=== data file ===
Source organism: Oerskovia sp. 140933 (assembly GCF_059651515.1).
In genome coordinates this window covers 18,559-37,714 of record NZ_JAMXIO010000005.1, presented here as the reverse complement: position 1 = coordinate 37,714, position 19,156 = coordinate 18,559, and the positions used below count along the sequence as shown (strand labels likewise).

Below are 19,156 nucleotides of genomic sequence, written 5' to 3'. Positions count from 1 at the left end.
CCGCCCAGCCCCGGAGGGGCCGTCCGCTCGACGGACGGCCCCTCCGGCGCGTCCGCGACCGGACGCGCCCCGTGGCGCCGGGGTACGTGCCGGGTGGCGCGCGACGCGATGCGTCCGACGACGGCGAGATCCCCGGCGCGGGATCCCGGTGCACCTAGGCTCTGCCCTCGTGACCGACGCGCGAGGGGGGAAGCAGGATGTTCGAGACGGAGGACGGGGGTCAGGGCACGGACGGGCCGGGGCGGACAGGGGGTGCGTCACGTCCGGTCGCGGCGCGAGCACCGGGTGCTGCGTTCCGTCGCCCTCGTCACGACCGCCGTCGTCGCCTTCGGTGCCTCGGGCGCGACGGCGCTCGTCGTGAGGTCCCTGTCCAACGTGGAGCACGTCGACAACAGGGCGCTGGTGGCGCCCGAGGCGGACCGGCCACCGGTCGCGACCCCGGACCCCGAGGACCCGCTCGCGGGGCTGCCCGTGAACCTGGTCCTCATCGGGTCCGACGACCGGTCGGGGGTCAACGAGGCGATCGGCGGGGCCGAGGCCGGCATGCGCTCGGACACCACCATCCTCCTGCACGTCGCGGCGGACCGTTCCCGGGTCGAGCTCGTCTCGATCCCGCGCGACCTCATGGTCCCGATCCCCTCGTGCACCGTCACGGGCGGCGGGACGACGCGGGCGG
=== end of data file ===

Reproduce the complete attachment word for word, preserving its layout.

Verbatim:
Source organism: Oerskovia sp. 140933 (assembly GCF_059651515.1).
In genome coordinates this window covers 18,559-37,714 of record NZ_JAMXIO010000005.1, presented here as the reverse complement: position 1 = coordinate 37,714, position 19,156 = coordinate 18,559, and the positions used below count along the sequence as shown (strand labels likewise).

Below are 19,156 nucleotides of genomic sequence, written 5' to 3'. Positions count from 1 at the left end.
CCGCCCAGCCCCGGAGGGGCCGTCCGCTCGACGGACGGCCCCTCCGGCGCGTCCGCGACCGGACGCGCCCCGTGGCGCCGGGGTACGTGCCGGGTGGCGCGCGACGCGATGCGTCCGACGACGGCGAGATCCCCGGCGCGGGATCCCGGTGCACCTAGGCTCTGCCCTCGTGACCGACGCGCGAGGGGGGAAGCAGGATGTTCGAGACGGAGGACGGGGGTCAGGGCACGGACGGGCCGGGGCGGACAGGGGGTGCGTCACGTCCGGTCGCGGCGCGAGCACCGGGTGCTGCGTTCCGTCGCCCTCGTCACGACCGCCGTCGTCGCCTTCGGTGCCTCGGGCGCGACGGCGCTCGTCGTGAGGTCCCTGTCCAACGTGGAGCACGTCGACAACAGGGCGCTGGTGGCGCCCGAGGCGGACCGGCCACCGGTCGCGACCCCGGACCCCGAGGACCCGCTCGCGGGGCTGCCCGTGAACCTGGTCCTCATCGGGTCCGACGACCGGTCGGGGGTCAACGAGGCGATCGGCGGGGCCGAGGCCGGCATGCGCTCGGACACCACCATCCTCCTGCACGTCGCGGCGGACCGTTCCCGGGTCGAGCTCGTCTCGATCCCGCGCGACCTCATGGTCCCGATCCCCTCGTGCACCGTCACGGGCGGCGGGACGACGCGGGCGG